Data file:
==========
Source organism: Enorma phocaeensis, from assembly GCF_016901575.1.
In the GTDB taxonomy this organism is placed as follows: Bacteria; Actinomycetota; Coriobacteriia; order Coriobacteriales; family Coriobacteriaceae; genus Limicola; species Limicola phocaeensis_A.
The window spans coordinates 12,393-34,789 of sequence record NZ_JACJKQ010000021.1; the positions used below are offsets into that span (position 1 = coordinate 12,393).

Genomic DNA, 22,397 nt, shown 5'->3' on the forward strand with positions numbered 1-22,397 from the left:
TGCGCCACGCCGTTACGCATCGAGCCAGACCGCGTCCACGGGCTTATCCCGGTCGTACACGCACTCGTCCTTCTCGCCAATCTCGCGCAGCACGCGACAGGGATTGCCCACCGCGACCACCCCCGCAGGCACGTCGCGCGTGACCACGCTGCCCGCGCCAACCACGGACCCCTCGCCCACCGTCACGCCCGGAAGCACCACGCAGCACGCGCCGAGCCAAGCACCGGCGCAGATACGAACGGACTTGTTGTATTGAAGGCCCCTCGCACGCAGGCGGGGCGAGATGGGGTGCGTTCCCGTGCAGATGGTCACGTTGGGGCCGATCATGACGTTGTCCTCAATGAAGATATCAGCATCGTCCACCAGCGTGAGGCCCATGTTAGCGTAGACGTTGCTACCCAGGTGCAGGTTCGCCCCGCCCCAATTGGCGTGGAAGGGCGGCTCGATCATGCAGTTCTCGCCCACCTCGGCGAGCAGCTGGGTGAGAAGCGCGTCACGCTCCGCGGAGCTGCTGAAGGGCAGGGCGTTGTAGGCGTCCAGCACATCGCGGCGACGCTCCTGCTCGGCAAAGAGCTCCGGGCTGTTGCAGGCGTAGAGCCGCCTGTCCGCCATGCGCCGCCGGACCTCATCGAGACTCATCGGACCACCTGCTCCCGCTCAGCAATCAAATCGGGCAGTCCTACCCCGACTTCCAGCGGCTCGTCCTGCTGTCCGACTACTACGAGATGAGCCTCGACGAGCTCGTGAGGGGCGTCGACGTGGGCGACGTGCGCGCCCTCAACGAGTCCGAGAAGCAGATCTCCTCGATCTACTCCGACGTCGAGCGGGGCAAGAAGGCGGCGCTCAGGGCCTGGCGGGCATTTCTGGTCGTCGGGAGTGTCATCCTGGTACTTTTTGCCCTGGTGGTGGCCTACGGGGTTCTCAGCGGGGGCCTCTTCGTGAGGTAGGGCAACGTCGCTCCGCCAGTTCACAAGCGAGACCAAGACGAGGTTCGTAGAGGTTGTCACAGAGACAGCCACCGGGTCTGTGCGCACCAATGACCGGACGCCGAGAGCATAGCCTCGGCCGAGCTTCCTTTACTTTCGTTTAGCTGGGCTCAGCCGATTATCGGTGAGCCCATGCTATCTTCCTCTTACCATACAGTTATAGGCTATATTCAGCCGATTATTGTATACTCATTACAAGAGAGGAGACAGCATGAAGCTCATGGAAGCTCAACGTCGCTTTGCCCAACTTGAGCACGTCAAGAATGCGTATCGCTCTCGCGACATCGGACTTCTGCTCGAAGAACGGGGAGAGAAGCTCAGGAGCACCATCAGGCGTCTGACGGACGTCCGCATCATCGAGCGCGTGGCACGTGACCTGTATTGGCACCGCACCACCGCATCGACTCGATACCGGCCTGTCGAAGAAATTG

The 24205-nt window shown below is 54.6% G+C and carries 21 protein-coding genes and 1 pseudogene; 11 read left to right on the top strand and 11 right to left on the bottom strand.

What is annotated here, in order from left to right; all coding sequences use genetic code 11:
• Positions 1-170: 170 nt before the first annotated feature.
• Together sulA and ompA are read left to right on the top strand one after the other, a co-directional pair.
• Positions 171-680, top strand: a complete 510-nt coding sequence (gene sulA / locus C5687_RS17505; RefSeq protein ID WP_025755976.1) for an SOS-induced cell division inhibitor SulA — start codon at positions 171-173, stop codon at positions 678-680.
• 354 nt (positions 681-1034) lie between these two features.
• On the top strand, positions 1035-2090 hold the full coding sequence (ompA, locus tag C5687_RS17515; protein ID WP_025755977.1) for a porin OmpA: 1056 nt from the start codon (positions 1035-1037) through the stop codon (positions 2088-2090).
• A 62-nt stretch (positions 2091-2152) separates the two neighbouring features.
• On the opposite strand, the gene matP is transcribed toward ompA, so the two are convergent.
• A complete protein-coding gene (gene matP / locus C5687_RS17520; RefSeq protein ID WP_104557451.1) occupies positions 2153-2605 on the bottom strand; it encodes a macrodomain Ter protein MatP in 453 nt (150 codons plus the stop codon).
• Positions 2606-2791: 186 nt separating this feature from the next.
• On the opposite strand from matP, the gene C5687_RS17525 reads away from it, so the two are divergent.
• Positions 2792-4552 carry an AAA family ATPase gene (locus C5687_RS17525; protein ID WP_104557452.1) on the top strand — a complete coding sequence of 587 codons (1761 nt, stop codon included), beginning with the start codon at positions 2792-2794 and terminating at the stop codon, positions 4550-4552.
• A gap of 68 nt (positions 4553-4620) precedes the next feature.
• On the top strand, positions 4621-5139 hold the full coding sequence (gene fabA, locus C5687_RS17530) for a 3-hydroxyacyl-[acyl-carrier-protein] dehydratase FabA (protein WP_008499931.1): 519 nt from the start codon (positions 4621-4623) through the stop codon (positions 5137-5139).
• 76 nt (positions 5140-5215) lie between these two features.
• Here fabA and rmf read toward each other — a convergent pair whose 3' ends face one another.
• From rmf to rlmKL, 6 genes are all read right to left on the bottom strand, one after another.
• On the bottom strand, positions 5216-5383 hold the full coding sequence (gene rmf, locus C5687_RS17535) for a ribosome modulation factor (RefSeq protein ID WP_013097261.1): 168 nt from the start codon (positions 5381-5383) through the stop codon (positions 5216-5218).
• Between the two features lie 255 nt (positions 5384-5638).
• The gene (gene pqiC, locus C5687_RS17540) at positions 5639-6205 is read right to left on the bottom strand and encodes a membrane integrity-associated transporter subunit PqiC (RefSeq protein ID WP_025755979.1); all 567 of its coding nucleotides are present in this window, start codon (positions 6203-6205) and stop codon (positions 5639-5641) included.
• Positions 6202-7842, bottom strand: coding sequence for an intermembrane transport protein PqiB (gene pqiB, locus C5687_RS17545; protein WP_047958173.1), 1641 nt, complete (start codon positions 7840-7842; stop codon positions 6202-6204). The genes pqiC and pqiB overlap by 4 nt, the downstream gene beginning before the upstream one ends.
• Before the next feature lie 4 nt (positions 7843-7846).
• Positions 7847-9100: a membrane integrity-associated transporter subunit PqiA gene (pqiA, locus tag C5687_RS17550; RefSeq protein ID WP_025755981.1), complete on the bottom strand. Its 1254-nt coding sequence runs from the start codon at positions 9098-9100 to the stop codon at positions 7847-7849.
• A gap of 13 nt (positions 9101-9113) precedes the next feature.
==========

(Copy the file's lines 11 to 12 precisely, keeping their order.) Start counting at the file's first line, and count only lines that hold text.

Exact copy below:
• 354 nt (positions 681-1034) lie between these two features.
• On the top strand, positions 1035-2090 hold the full coding sequence (ompA, locus tag C5687_RS17515; protein ID WP_025755977.1) for a porin OmpA: 1056 nt from the start codon (positions 1035-1037) through the stop codon (positions 2088-2090).